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Catherine D'Ignazio

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Catherine D'Ignazio
United States
Other nameskanarinka
OccupationAssistant professor
Known forData feminism

Catherine D'Ignazio (also known as kanarinka) is an American professor, artist, and software developer who focuses on feminism and data literacy. She is the director of the Data + Feminism lab at MIT. D'Ignazio is best known for her hackathons, such as "Make the Breast Pump Not Suck",[1][2][3] and for her book Data Feminism, co-authored with Lauren Klein.[4][5]

Early life and education[edit]

D'Ignazio was born in Chapel Hill, North Carolina and grew up in North Carolina, Virginia, Alabama, and Michigan. Her father, Fred D'Ignazio, is an American author, educator, and television commentator. D'Ignazio received her Bachelor of Arts (B.A.) degree in international relations from Tufts University.[6] She went on to receive a Master of Fine Arts (MFA) in studio art, design and theory from Maine College of Art and a Master of Science (M.S.) in media arts and sciences from MIT in 2014.[6]


D'Ignazio works as an assistant professor at MIT and has published several works in her field of study as well as an acclaimed book, Data Feminism.[4][5][7][8] She has organized several women's health hackathons, including "Make the Breast Pump Not Suck," which has now been featured in the Philadelphia Museum of Art's exhibition, Designs for Different Futures.[9] She has also worked on news recommendation systems, and different types of data visualization.[10]

D'Ignazio started to work in software development and taught for seven years in the Digital + Media graduate program at Rhode Island School of Design.[11] She then moved on to work in the Journalism Department at Emerson College, as an Assistant Professor of Data Visualization and Civic Media.[11] Having years of experience as a professor, she then became an Assistant Professor of Urban Science and Planning in the Department of Urban Studies and Planning at MIT.[11] D'Ignazio maintains this role today, and also acts as the Director of the Data + Feminism Lab.[11]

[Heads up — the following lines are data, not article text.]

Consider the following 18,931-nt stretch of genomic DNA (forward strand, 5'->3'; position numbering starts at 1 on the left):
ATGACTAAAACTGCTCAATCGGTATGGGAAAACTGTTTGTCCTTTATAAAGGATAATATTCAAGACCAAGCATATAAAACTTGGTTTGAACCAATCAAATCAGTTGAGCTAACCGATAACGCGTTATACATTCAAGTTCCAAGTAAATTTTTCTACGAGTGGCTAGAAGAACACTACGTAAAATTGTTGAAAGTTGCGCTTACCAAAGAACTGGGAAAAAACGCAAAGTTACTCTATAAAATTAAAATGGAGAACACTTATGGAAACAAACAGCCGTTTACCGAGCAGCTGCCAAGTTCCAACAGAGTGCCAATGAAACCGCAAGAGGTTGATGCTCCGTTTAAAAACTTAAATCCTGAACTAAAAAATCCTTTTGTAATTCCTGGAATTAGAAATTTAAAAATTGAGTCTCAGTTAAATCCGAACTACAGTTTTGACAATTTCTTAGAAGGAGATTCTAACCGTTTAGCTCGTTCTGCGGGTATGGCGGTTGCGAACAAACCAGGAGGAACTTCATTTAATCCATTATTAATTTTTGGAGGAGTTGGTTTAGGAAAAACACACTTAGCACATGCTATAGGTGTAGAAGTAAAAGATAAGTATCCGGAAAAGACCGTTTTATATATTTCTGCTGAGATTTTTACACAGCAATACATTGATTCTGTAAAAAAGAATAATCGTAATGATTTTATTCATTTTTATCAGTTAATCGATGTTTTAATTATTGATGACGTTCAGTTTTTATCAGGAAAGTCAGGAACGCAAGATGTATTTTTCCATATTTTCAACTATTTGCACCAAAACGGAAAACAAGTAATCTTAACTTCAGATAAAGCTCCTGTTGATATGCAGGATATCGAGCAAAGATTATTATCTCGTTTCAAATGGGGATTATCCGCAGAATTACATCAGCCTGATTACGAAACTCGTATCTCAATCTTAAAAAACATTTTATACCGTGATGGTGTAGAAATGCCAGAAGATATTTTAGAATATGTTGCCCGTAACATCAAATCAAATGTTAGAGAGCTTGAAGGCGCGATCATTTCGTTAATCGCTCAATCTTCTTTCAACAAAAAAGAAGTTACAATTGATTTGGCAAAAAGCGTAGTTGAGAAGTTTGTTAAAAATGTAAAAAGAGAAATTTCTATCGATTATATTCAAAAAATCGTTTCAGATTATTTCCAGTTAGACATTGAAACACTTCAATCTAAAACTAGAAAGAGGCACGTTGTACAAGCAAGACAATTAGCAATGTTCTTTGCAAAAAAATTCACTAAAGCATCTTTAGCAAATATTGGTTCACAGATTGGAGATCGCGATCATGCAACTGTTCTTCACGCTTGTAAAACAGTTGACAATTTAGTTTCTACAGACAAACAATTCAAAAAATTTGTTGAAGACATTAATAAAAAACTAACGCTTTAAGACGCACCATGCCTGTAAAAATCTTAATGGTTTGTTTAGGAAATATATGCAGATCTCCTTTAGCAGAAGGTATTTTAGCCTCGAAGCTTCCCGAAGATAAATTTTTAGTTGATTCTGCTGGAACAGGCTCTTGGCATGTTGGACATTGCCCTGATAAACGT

• with Lauren Klein, Data Feminism (2020)
  • edited with Nanna Bonde Thylstrup, Annie Ring, and Kristin Veel, Uncertain Archives: Critical Keywords for Big Data (2020)


  1. ^ Allers, Kimberly Seals (April 26, 2018). "MIT Shows How to 'Make the Breast Pump Not Suck' for Women of Color". Women's eNews. Retrieved 2020-06-01.
  2. ^ Niemtus, Zofia (August 13, 2018). "'Make the breast pump not suck': how women are redesigning breastfeeding". the Guardian. Retrieved 2020-06-01.
  3. ^ Carleton, Amy (May 4, 2018). "The Problems With Breastfeeding Go Way Beyond Breast Pumps". The Atlantic. Retrieved 2020-06-01.
  4. ^ a b Dizikes, Peter (March 9, 2020). "'Data feminism' examines problems of bias and power that beset modern information". phys.org. Retrieved 2020-04-01.
  5. ^ a b Corbyn, Zoë (March 21, 2020). "Catherine D'Ignazio: 'Data is never a raw, truthful input – and it is never neutral'". The Observer. ISSN 0029-7712. Retrieved 2020-06-01.
  6. ^ a b D'Ignazio, Catherine. "Catherine D'Ignazio". LinkedIn.
  7. ^ Dizikes, Peter (March 9, 2020). "The elephant in the server room". MIT News. Retrieved 2020-06-01.
  8. ^ "WIRED's 13 Must-Read Books for Spring". Wired. February 26, 2020. ISSN 1059-1028. Retrieved 2020-06-01.
  9. ^ Allen, Lila (December 13, 2019). "Politics Has Failed Mothers. Can Design Help?". Metropolis. Retrieved 2020-06-01.
  10. ^ "Catherine D'Ignazio - Contributor profile". DataJournalism.com. Retrieved 2020-04-01.
  11. ^ a b c d "Catherine D'Ignazio | MIT Department of Urban Studies and Planning". dusp.mit.edu. Retrieved 2020-04-01.